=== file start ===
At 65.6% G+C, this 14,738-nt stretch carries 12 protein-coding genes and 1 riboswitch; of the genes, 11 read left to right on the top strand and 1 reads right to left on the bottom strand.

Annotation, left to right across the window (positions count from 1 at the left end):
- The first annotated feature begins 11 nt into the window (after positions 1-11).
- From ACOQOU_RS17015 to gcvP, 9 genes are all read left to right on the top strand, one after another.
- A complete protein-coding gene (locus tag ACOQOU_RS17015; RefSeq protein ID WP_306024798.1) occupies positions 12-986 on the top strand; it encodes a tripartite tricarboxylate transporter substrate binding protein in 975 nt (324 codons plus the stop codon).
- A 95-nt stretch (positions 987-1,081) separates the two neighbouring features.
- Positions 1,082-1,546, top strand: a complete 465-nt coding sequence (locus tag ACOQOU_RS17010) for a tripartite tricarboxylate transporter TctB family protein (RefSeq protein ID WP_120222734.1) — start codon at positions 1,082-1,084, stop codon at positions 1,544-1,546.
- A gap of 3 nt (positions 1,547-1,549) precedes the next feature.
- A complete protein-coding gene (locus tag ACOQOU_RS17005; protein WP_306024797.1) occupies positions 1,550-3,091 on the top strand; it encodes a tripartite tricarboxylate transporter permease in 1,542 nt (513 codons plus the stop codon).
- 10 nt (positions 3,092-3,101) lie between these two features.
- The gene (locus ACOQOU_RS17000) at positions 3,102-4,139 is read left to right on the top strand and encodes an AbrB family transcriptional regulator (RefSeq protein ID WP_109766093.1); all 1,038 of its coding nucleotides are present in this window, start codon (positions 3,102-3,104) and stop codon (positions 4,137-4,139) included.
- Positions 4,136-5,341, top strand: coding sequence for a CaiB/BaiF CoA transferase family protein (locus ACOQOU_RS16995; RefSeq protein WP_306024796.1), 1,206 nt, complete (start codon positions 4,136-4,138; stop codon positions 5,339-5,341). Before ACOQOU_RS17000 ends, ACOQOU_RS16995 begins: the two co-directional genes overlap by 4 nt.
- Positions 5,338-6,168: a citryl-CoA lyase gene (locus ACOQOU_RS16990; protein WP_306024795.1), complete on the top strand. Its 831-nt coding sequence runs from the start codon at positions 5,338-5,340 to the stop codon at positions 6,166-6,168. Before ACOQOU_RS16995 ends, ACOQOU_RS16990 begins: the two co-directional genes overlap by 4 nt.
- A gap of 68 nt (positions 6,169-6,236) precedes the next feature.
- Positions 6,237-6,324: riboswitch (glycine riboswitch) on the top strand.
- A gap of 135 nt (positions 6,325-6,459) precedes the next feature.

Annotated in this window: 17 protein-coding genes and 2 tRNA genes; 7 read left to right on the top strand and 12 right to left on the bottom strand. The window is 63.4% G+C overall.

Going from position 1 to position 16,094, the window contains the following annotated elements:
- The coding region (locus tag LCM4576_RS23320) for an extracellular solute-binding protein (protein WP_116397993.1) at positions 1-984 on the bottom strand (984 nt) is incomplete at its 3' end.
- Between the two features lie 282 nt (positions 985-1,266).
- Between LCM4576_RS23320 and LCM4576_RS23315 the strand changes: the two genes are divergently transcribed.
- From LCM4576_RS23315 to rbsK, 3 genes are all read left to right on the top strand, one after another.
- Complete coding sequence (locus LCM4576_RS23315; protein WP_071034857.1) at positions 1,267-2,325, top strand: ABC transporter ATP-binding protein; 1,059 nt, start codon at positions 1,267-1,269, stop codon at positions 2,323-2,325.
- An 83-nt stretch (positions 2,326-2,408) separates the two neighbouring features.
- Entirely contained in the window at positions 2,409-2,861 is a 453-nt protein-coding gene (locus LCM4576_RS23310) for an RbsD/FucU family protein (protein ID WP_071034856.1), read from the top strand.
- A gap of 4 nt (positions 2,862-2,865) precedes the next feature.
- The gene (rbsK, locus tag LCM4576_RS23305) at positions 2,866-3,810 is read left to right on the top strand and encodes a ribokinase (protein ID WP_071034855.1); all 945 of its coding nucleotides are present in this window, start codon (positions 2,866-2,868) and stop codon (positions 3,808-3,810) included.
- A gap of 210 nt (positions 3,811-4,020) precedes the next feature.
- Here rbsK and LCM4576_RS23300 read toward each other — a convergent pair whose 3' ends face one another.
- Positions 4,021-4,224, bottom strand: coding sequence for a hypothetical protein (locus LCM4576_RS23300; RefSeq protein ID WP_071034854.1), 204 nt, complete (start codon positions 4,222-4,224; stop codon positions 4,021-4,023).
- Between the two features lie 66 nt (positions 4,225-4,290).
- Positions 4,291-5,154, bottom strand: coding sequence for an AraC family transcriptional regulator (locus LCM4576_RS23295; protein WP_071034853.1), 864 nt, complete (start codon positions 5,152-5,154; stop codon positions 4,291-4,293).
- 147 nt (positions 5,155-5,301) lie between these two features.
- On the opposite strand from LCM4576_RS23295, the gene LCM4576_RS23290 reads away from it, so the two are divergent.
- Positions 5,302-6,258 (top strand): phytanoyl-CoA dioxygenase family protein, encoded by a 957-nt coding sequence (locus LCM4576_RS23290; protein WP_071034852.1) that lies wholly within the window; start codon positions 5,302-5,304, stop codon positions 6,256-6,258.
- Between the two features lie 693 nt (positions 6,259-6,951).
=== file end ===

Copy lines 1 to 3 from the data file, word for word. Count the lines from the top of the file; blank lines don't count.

At 65.6% G+C, this 14,738-nt stretch carries 12 protein-coding genes and 1 riboswitch; of the genes, 11 read left to right on the top strand and 1 reads right to left on the bottom strand.

Annotation, left to right across the window (positions count from 1 at the left end):
- The first annotated feature begins 11 nt into the window (after positions 1-11).